The Wolf of Wall Street and the Three Little Pigs with Subprime Mortgages

Lehman Brothers’ House of Cards

April 20 by Cristóbal Crespo

Sometimes a financial crisis can be even triggered or amplified by the collapse of a company, especially one that’s deemed “too big to fail.” In the case of the 2008 financial crisis, that subprime culprit was Lehman Brothers.

Everything was going so well…

Following the 9/11 attack and the dot-com bubble burst, interest rates were slashed to keep money flowing in the economy. With all this easy money sloshing around, banks started handing out mortgages with super-low interest rates which helped to push up housing prices.

Banks even started lending money to people with dodgy credit. No income, no job, no assets but have a big pile of credit card debt? No problem, here’s a mortgage for you!

These were called subprime mortgages – that is, mortgages with a high risk of default because they’re granted to people who would have never otherwise qualified for regular mortgages.

But what the heck does this have to do with an investment bank like Lehman? Well, during this housing boom, Lehman bought several mortgage lenders and it also invested heavily in securities linked to the subprime mortgage market. And they were showered with record profits.

But then the sh*t hit the fan…

By early 2007, the housing bubble was about to explode in everyone’s faces.

But Lehman ignored the red flags and continued taking on more of these risky securities, stacking its house of cards even higher. The trouble was, its greed for reward had made it greatly underestimate the risk, with its rationale being something like: “People still need to keep roofs over their heads – what can go wrong?”

Winds of change blow on the subprime mortgage market…

Soon enough, even the people with good credit were defaulting on their loans as higher interest rates and falling housing prices left them owing more than their homes were worth.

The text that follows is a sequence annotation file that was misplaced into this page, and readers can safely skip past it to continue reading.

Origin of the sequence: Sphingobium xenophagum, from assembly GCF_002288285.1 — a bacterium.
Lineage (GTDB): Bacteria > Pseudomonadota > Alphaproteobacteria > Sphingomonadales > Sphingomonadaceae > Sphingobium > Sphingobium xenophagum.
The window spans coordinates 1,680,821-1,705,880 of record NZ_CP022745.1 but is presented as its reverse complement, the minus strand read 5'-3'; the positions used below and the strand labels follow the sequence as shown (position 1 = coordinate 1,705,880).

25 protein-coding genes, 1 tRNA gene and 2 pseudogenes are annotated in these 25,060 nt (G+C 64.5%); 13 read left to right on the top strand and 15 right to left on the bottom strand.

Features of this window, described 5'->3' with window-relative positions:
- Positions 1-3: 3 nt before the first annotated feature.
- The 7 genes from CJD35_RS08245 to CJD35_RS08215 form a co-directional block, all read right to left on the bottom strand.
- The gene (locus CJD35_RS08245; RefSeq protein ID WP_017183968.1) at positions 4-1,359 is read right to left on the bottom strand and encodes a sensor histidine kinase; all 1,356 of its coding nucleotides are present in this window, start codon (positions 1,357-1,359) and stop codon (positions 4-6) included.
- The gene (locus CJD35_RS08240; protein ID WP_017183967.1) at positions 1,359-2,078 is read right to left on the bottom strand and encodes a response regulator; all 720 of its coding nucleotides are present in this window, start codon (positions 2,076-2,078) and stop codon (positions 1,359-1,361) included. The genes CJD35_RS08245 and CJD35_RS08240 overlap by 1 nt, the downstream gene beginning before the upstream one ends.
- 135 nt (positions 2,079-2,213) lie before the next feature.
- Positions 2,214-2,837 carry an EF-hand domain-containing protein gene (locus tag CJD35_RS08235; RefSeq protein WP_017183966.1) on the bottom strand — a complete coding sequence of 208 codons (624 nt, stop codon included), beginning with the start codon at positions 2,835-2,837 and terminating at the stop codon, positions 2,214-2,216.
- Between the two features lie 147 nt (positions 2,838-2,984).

And just like that, the real estate used as collateral for mortgage-backed securities was suddenly worth a lot less on paper and Lehman’s assets became as good as garbage.

The final nail in Lehman’s coffin? Too much leverage. It had borrowed a ton of money to buy the securities and it’s been reported its leverage ratio was as high as 44:1 at one point. That’s like you making $10,000 a year but taking out a $440,000 loan on your birthday so you can party like Beyonce. (That’s why we offer limited leverage at BUX – so you don’t end up like Lehman.)

With debt topping $613 million, Lehman’s share price went into freefall and it lost 77% of its stock market value in the first half of 2008.

On September 15, 2008, Lehman Brothers finally went under, filing for bankruptcy after being in business for 158 years. This was followed by the worst economic meltdown since The Great Depression – though Lehman didn’t cause this, it sure as hell contributed to it.

So the lesson here for casual traders in a catchphrase: DON’T leverage it like Lehman.

CFDs are complex instruments and come with a high risk of losing money rapidly due to leverage. 82.3% of retail investor accounts lose money when trading CFDs with this provider. You should consider whether you can afford to take the high risk of losing your money.